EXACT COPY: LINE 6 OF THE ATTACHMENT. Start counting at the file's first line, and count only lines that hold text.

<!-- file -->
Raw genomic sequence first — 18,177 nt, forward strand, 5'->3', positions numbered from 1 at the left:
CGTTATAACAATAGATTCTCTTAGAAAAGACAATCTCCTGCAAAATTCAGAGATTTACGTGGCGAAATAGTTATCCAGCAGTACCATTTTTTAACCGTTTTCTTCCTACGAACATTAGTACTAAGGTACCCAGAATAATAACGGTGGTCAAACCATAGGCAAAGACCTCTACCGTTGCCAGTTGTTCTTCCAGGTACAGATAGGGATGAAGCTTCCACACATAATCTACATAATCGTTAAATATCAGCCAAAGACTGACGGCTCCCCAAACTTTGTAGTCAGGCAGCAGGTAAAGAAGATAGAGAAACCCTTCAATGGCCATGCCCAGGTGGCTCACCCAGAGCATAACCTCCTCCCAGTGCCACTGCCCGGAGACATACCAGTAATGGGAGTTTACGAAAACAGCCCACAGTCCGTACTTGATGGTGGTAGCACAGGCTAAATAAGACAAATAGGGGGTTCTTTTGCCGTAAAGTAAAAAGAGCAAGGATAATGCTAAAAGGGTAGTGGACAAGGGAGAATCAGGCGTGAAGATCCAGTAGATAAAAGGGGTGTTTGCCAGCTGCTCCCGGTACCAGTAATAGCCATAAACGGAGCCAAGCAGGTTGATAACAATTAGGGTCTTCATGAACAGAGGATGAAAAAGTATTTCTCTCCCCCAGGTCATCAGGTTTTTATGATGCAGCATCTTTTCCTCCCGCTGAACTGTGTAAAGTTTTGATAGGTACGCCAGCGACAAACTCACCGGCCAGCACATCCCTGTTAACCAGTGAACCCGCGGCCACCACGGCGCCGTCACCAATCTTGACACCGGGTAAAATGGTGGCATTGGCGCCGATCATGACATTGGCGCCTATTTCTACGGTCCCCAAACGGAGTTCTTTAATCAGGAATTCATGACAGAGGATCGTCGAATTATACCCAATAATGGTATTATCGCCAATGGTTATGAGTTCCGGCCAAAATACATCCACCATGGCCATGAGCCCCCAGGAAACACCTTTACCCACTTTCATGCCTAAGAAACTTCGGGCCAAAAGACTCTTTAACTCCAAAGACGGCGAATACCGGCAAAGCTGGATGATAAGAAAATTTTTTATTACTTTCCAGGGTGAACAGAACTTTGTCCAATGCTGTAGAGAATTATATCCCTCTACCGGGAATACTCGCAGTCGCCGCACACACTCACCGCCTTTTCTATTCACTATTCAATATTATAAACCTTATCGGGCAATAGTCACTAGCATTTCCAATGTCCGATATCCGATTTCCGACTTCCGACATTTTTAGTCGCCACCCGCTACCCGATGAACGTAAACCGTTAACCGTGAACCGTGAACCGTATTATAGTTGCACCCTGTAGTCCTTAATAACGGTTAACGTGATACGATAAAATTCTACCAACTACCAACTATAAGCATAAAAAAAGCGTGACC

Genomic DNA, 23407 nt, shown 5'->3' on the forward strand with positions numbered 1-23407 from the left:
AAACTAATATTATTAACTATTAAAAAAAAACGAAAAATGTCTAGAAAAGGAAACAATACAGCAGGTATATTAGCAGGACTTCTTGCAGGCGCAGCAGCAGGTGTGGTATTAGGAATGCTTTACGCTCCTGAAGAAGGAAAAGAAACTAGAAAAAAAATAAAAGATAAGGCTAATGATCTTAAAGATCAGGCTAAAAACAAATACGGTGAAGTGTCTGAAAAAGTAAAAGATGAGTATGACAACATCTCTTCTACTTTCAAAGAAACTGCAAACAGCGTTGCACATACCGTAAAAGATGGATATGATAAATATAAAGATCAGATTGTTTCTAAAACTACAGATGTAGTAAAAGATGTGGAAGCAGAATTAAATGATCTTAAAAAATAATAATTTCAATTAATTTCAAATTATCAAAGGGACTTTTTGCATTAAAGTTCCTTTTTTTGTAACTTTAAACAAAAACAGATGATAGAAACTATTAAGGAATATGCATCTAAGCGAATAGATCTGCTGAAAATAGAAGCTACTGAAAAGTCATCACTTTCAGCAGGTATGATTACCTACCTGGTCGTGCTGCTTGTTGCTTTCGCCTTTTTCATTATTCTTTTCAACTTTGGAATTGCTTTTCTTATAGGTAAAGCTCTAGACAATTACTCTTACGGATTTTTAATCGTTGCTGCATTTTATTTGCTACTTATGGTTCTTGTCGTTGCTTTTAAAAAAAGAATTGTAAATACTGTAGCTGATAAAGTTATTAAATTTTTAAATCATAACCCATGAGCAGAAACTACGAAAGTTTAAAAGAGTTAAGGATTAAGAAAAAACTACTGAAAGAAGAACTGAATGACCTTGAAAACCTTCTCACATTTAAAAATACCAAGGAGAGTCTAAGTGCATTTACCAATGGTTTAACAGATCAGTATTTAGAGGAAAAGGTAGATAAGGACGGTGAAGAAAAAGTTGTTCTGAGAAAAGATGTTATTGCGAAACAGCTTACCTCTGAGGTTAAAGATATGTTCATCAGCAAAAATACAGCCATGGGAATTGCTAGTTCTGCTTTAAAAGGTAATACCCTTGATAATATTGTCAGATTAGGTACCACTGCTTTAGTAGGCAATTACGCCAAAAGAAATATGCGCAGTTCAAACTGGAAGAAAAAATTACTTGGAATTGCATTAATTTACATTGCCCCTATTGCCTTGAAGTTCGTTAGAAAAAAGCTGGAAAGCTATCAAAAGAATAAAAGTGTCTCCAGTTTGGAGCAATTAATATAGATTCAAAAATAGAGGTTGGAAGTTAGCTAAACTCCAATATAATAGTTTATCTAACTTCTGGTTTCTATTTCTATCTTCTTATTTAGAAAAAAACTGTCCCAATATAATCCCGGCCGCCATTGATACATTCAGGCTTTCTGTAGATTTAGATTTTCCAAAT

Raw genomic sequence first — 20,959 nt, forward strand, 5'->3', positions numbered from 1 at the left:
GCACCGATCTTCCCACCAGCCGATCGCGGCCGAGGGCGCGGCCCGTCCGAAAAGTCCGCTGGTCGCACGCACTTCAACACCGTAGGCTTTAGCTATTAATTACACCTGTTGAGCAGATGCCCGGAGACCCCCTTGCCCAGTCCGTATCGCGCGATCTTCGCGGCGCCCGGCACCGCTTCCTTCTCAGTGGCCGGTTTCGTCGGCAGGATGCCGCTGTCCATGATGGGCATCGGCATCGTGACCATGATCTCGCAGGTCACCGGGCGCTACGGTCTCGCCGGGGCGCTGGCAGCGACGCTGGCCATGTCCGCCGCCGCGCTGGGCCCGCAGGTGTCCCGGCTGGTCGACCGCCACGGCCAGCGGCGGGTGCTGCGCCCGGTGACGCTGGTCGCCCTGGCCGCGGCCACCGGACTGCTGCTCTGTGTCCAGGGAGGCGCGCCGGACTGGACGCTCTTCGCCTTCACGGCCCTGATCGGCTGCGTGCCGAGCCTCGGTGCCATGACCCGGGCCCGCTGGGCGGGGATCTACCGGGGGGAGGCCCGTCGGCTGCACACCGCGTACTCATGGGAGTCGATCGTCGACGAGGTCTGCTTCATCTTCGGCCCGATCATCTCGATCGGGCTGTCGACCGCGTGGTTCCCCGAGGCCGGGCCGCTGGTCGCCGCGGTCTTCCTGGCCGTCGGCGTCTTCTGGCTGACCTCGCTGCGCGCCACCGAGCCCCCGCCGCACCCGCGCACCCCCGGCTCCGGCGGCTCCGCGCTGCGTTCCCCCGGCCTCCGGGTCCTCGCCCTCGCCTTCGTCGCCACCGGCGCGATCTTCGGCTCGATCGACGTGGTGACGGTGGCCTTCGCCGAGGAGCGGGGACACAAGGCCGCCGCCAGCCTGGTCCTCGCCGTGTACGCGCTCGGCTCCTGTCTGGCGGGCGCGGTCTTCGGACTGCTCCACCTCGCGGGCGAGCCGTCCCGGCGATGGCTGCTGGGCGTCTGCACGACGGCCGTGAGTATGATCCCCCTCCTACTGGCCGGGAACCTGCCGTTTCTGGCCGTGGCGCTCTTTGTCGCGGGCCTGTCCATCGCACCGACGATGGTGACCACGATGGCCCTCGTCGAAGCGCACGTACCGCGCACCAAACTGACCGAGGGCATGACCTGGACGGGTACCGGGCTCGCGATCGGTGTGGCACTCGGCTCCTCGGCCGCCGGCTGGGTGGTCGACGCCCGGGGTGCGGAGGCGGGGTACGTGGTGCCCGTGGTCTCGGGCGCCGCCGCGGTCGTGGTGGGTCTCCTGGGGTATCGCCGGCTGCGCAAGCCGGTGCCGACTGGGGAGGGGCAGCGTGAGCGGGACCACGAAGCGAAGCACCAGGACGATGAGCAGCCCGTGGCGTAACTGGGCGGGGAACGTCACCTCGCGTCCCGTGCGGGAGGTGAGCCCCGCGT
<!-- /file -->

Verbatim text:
GCACCGATCTTCCCACCAGCCGATCGCGGCCGAGGGCGCGGCCCGTCCGAAAAGTCCGCTGGTCGCACGCACTTCAACACCGTAGGCTTTAGCTATTAATTACACCTGTTGAGCAGATGCCCGGAGACCCCCTTGCCCAGTCCGTATCGCGCGATCTTCGCGGCGCCCGGCACCGCTTCCTTCTCAGTGGCCGGTTTCGTCGGCAGGATGCCGCTGTCCATGATGGGCATCGGCATCGTGACCATGATCTCGCAGGTCACCGGGCGCTACGGTCTCGCCGGGGCGCTGGCAGCGACGCTGGCCATGTCCGCCGCCGCGCTGGGCCCGCAGGTGTCCCGGCTGGTCGACCGCCACGGCCAGCGGCGGGTGCTGCGCCCGGTGACGCTGGTCGCCCTGGCCGCGGCCACCGGACTGCTGCTCTGTGTCCAGGGAGGCGCGCCGGACTGGACGCTCTTCGCCTTCACGGCCCTGATCGGCTGCGTGCCGAGCCTCGGTGCCATGACCCGGGCCCGCTGGGCGGGGATCTACCGGGGGGAGGCCCGTCGGCTGCACACCGCGTACTCATGGGAGTCGATCGTCGACGAGGTCTGCTTCATCTTCGGCCCGATCATCTCGATCGGGCTGTCGACCGCGTGGTTCCCCGAGGCCGGGCCGCTGGTCGCCGCGGTCTTCCTGGCCGTCGGCGTCTTCTGGCTGACCTCGCTGCGCGCCACCGAGCCCCCGCCGCACCCGCGCACCCCCGGCTCCGGCGGCTCCGCGCTGCGTTCCCCCGGCCTCCGGGTCCTCGCCCTCGCCTTCGTCGCCACCGGCGCGATCTTCGGCTCGATCGACGTGGTGACGGTGGCCTTCGCCGAGGAGCGGGGACACAAGGCCGCCGCCAGCCTGGTCCTCGCCGTGTACGCGCTCGGCTCCTGTCTGGCGGGCGCGGTCTTCGGACTGCTCCACCTCGCGGGCGAGCCGTCCCGGCGATGGCTGCTGGGCGTCTGCACGACGGCCGTGAGTATGATCCCCCTCCTACTGGCCGGGAACCTGCCGTTTCTGGCCGTGGCGCTCTTTGTCGCGGGCCTGTCCATCGCACCGACGATGGTGACCACGATGGCCCTCGTCGAAGCGCACGTACCGCGCACCAAACTGACCGAGGGCATGACCTGGACGGGTACCGGGCTCGCGATCGGTGTGGCACTCGGCTCCTCGGCCGCCGGCTGGGTGGTCGACGCCCGGGGTGCGGAGGCGGGGTACGTGGTGCCCGTGGTCTCGGGCGCCGCCGCGGTCGTGGTGGGTCTCCTGGGGTATCGCCGGCTGCGCAAGCCGGTGCCGACTGGGGAGGGGCAGCGTGAGCGGGACCACGAAGCGAAGCACCAGGACGATGAGCAGCCCGTGGCGTAACTGGGCGGGGAACGTCACCTCGCGTCCCGTGCGGGAGGTGAGCCCCGCGT